Located about 70 miles (112 km) from Santiago, the seaside port city of Valparaíso was once known as "The Jewel of the Pacific." During its heyday in the late 1800s and early 1900s, before the Panama Canal was completed, the city thrived. Though it later suffered decline as the port became less important to trade, it's been revitalized in recent years. In 2003 the city's historic quarter was named a UNESCO World Heritage Site and today it's a chaotic jumble of narrow cobblestone streets and colorful houses that crawl up and over the city's 40-plus hills. Yet despite its bohemian appeal, the city is less well-known than nearby Santiago. Here are five reasons to add a stop in Valparaíso to your honeymoon tour of Chile.
Climbing the city's hills is an attraction all its own.
Sprawling over an estimated 45 hills, Valparaíso's streets require serious muscle to explore on foot. A better option is to take one of the city's ascensores, public lifts that carry passengers to the top of several neighborhoods. These elevators and funiculars were popular in the late 1800s and early 1900s; by 1930, there were more than 30 ascensores shuttling people up and down the city's steep hills. Today, only a few still function, but like the gondolas of Venice or the cable cars of San Francisco, they are both a tourist attraction and functioning form of public transport for locals. A ride is also quite cheap, as little as 300 Chilean Pesos (around 50 cents US).
You don't need to visit a museum to see beautiful art.
Street art has been a part of life in Valparaíso since the 1970s; during the oppressive rule of Augusto Pinochet, graffiti was often used as a method of protest. Later, artistic expression remained and so the local government decided to support it (with supervision). Now many building owners commission art on their buildings, which means just about everywhere you look, you'll find incredible, colorful art. As Valparaíso has become known as a street art hotspot, many notable artists have come to leave their mark and several street art tours have sprung up. Since street art is ephemeral, a tour guide is a great option to find the latest works. Otherwise, the cerros (hills) of Carcel, Miraflores, Alegre, Pateon, Concepcíon and Bellavista are good bets for exploration.
Beneath the grit, the city shines.
In his poem Ode to Valparaíso, Chilean poet Pablo Neruda wrote, "Valparaíso, how absurd you are, what a lunatic, crazy port," a phrase that is apt considering the city's haphazard design. The city is messy, scattered, gritty, and a little ramshackle and it bears the scars of the fires and earthquakes that have devastated it multiple times, but those disasters failed to squash its spirit or detract from its legacy. The city was home to Latin America's oldest stock exchange and its first volunteer fire department, as well as Chile's first public library, and the world's oldest continuously operating Spanish-language newspaper. To understand the port city's history, visit the National Naval and Maritime Museum, which in addition to beautiful views of the city, offers 17 rooms full of exhibits on the history of the Chilean navy. There are model boats, naval portraits, incredible leadlight window displays (including two leadlight windows with spectacular 17th-century nautical maps) and an exhibit on the rescue of the 33 Chilean miners who were trapped underground for two months in 2010.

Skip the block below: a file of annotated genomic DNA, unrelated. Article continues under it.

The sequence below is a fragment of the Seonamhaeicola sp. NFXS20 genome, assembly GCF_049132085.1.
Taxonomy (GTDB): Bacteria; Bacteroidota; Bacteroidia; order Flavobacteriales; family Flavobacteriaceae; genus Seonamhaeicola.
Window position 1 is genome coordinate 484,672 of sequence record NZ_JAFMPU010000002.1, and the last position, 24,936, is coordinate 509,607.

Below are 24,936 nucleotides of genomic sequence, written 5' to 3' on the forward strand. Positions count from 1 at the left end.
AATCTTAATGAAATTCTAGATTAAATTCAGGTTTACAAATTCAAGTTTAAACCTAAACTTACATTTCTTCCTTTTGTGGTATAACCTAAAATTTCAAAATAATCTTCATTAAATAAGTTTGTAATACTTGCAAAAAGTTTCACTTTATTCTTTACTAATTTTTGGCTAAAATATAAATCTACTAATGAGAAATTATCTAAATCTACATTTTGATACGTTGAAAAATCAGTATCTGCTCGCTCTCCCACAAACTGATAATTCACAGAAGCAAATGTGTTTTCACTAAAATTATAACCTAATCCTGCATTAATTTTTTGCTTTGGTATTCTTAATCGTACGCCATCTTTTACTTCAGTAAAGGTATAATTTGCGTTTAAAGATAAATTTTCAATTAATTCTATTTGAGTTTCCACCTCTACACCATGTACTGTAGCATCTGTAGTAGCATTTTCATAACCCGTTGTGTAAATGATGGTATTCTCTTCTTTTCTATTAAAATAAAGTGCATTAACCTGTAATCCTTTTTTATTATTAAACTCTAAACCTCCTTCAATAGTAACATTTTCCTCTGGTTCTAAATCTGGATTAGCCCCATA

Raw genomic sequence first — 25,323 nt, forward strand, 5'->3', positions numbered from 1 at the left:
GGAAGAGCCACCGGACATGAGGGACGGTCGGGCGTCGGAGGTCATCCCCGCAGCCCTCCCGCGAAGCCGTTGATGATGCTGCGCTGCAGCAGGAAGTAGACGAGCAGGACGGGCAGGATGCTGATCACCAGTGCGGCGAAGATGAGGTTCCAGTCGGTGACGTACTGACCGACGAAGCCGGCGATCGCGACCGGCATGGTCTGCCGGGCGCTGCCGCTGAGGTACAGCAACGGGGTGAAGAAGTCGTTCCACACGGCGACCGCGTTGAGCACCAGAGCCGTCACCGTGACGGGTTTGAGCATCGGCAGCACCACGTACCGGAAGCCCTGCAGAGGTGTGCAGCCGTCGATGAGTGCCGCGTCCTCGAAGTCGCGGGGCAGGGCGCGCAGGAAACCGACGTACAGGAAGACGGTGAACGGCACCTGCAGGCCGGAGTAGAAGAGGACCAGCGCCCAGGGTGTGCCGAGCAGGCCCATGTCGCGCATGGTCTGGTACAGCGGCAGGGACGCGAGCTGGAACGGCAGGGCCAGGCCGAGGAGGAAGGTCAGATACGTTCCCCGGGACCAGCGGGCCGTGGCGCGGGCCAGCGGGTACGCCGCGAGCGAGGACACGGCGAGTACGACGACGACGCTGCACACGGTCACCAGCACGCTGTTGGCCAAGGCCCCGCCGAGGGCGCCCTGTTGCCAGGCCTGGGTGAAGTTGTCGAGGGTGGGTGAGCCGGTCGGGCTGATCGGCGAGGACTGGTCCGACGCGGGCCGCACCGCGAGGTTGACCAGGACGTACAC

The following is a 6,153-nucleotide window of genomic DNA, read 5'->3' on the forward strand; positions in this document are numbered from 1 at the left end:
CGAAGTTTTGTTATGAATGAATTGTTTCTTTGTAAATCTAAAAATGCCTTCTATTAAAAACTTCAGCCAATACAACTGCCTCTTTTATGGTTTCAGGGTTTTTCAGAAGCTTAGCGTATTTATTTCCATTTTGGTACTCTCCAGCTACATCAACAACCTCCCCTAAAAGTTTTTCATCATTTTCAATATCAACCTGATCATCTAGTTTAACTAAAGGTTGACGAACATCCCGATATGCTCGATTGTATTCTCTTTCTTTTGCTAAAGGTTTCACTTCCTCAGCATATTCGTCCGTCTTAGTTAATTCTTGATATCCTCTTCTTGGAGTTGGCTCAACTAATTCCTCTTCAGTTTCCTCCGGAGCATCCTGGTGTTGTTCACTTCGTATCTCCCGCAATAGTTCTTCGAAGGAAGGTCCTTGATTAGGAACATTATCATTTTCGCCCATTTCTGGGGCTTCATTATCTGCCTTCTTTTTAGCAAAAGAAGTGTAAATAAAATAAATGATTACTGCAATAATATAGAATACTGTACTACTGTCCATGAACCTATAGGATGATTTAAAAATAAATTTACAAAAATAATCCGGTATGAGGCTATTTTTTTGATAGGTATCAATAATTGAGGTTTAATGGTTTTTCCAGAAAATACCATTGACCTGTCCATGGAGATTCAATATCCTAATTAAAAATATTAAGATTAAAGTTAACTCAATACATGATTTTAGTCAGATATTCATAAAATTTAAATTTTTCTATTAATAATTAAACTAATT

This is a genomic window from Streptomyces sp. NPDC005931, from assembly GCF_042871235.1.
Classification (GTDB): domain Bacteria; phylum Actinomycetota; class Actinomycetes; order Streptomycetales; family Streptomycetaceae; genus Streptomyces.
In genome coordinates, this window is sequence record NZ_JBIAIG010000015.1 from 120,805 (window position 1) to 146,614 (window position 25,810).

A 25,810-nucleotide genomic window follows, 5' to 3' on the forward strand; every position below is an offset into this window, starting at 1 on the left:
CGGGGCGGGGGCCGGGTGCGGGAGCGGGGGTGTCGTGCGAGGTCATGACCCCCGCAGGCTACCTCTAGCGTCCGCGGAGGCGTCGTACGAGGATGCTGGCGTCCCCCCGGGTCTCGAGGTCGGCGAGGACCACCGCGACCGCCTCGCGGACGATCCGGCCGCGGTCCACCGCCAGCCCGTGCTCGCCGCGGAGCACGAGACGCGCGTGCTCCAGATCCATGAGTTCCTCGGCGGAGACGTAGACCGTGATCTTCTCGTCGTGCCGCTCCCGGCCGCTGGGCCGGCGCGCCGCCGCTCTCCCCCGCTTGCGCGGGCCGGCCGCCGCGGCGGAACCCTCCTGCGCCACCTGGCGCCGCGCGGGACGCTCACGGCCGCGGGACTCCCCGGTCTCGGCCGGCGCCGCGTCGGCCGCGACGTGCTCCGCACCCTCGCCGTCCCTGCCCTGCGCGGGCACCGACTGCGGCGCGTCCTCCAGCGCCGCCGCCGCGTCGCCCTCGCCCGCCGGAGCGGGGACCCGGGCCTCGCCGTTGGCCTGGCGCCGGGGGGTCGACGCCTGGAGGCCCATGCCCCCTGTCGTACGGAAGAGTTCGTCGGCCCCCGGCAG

Wine country is a short drive from the city.
Just 18 miles (30kms) from Valparaíso, the Casablanca wine region is Chile's first coastal wine region, and though its wines are popular in the country, few have made their way outside of Latin America so a winery tour is a great way to sample them. Several companies offer half-day or full-day tours that explore several stops; if you'd prefer not drive after you imbibe, book a tour or opt for a place like Matetic Vineyards, which, in addition to a winery, also includes a hotel and grounds for horseback riding and mountain biking so you can easily fill your time for a day or two on the property.
It was the home of Pablo Neruda.
Pablo Neruda, Chile's most famous poet, is the author of dozens of books and a recipient of the Nobel Prize for Literature in 1971. Before his death in 1973, he lived in three houses in Chile, two of which are in or near Valparaíso. La Sebastiana is set on Cerro Bellavista in Valparaíso and offers stunning views and an audio guide of the home, which remains as it was when Neruda lived there. The other home is Isla Negra, about an hour south of Valparaíso. It is the largest and best known of his homes, and offers self-guided audio tours. This single-story home is set on the edge of the sea and is a warren of densely-packed rooms showcasing Neruda's eclectic style of decor and the possession he held most dear. The home is also the site of the graves of Neruda and his beloved wife Matilde, making it an important pilgrimage site for the poet's most devoted fans.